Privacy Commissioners’ Report of Findings on Aggregate IQ : Challenges with Position on Service Providers’ Obligations
On November 24, 2019, the federal Office of the Privacy Commissioner of Canada (OPC) and the Office of the Privacy Commissioner of British Columbia (BC OIPC) released their report of findings (the Report) arising from their joint investigation of Aggregate IQ Data Services Ltd (AIQ). Before the investigation, AIQ processed personal information as a service provider to several organizations involved with political campaigns located in foreign jurisdictions, among them SCL Elections Ltd., the parent company of Cambridge Analytica.
According to the Report, in its capacity as a service provider to organizations located in foreign jurisdictions, AIQ failed to ensure it had meaningful consent from the individuals whose personal information it collected, used, or disclosed, in contravention of Canadian privacy laws. The Report also concluded that AIQ failed to adequately protect personal information it held, and this failure was also a contravention of Canadian privacy laws.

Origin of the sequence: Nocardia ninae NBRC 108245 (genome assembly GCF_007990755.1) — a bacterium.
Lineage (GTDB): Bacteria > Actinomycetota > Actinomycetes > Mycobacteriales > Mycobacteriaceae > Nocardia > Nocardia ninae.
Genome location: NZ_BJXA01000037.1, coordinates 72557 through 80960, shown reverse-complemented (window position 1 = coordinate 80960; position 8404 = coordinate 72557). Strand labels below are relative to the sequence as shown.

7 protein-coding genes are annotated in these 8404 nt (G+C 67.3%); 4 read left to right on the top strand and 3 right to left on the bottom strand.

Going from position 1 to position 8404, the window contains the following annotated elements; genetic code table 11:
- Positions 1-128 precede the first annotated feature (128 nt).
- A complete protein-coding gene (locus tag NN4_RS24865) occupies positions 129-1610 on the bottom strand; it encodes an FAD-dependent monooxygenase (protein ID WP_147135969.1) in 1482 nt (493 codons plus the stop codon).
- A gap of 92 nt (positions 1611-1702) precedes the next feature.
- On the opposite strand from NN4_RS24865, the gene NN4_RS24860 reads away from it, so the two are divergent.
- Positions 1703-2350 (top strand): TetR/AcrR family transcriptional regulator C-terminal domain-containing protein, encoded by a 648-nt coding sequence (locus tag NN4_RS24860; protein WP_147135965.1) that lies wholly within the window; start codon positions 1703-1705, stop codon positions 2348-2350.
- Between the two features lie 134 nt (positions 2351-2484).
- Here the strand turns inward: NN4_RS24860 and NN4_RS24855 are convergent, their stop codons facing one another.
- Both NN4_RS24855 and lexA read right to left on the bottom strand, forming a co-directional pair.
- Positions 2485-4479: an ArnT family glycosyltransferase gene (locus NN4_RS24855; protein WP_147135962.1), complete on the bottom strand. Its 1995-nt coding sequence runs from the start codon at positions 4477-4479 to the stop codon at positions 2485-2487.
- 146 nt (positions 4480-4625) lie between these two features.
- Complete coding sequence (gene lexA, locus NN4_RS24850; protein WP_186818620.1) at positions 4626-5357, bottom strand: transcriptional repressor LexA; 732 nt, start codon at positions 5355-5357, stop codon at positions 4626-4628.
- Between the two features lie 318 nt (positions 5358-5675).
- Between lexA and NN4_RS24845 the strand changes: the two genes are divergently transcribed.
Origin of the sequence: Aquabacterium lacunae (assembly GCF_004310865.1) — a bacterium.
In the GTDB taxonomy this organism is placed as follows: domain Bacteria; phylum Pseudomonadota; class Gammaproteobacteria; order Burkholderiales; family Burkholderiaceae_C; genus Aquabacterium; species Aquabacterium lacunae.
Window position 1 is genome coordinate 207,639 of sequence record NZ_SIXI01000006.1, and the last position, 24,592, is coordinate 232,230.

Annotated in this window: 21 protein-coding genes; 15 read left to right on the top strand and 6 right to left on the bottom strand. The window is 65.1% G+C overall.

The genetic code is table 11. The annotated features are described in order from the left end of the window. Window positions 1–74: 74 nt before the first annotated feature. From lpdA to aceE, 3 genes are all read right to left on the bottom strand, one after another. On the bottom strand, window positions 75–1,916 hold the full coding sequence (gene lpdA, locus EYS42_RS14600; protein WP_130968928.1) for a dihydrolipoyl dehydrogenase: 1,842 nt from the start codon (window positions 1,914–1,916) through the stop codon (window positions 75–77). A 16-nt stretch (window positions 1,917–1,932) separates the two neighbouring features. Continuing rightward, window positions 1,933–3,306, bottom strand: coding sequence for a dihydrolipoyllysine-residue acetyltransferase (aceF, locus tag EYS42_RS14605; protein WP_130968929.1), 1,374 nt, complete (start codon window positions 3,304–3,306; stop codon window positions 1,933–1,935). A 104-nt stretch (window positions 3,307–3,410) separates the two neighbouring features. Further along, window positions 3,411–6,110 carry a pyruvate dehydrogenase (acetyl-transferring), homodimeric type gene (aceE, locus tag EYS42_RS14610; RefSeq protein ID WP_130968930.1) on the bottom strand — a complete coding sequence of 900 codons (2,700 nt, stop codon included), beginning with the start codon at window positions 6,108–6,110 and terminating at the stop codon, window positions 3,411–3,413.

The reasoning behind the findings raises two questions:
- How do Canadian privacy laws apply to a service provider when it is processing data on behalf of a client in a foreign jurisdiction?
- Must such a service provider police the consent and data collection practices of its client?
You can read our recent bulletin in which we consider each of these questions.
This content has been updated on January 9, 2020 at 13 h 20 min.